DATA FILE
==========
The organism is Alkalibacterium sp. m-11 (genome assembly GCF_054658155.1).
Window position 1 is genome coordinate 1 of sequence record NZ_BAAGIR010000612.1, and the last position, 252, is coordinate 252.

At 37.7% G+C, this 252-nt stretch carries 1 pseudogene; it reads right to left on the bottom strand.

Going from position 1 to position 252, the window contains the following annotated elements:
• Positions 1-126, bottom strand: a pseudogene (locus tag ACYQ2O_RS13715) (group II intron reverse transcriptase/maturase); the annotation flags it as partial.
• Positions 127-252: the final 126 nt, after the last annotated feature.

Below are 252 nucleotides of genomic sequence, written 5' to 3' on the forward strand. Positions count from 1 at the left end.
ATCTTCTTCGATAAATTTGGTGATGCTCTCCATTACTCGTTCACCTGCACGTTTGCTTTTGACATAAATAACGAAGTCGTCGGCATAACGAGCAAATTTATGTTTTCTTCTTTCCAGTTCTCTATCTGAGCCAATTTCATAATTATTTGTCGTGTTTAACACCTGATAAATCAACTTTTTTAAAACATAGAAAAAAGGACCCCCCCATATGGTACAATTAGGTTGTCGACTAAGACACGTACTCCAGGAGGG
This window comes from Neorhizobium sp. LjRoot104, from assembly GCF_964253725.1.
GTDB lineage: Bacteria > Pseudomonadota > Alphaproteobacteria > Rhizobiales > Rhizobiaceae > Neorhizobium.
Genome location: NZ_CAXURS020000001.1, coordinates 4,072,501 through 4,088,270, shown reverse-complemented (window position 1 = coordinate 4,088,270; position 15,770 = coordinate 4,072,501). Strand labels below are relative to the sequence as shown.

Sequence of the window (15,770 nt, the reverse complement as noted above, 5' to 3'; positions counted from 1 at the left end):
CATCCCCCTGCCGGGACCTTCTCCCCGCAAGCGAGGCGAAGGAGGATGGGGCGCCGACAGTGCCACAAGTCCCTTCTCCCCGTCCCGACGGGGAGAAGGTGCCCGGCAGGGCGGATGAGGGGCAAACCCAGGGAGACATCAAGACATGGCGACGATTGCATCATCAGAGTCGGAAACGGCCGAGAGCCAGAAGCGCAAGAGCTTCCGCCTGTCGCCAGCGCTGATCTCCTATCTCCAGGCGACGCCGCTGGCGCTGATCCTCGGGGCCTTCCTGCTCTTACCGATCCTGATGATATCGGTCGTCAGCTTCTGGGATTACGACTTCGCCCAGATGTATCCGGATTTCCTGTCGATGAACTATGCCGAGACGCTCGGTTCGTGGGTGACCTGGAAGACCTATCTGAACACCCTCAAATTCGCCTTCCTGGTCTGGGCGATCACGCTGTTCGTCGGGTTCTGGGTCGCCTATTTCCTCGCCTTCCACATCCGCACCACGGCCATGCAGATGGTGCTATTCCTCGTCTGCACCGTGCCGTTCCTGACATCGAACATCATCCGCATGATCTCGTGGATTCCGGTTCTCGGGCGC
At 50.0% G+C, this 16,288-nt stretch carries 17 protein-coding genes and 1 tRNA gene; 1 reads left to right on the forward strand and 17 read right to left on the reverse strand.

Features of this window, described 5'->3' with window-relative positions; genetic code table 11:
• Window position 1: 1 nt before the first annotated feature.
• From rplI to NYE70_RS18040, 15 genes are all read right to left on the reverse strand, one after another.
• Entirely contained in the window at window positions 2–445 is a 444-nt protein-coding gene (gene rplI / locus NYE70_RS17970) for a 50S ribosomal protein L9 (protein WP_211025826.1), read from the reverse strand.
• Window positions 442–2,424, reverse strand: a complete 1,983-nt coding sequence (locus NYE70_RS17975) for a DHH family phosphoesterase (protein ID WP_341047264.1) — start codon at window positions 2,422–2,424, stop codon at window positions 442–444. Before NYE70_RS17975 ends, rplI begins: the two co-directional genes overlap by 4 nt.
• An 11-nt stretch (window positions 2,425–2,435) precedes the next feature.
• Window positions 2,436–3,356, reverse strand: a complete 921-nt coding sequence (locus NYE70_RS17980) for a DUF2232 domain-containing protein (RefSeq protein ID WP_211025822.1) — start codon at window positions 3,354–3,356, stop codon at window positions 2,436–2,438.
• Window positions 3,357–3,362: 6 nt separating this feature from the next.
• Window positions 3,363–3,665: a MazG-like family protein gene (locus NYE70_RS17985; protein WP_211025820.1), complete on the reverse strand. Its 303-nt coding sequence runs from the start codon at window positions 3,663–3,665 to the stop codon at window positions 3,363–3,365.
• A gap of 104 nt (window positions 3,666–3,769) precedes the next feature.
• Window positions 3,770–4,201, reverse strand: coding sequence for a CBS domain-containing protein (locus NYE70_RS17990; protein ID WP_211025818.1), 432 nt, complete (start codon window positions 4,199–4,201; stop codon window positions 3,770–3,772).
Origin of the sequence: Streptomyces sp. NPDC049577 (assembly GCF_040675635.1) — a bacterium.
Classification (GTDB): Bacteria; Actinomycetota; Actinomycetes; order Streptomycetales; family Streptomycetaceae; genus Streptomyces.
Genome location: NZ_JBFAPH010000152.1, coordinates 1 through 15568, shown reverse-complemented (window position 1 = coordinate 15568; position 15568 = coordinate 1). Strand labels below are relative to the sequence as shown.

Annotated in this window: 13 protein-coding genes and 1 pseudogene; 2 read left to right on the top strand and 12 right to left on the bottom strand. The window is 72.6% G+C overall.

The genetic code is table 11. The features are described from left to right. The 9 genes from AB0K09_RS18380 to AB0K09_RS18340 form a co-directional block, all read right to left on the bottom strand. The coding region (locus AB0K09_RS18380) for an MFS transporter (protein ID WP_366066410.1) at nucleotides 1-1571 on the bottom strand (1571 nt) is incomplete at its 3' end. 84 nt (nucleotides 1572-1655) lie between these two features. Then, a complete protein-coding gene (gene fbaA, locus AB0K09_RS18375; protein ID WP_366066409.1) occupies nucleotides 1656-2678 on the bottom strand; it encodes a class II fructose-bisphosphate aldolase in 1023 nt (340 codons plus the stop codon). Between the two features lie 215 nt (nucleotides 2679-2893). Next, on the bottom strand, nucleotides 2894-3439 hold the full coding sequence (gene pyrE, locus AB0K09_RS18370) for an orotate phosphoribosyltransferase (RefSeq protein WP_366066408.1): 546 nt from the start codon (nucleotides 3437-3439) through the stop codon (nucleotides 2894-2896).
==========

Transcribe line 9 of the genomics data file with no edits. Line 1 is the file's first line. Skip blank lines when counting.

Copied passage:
This window comes from Neorhizobium sp. LjRoot104, from assembly GCF_964253725.1.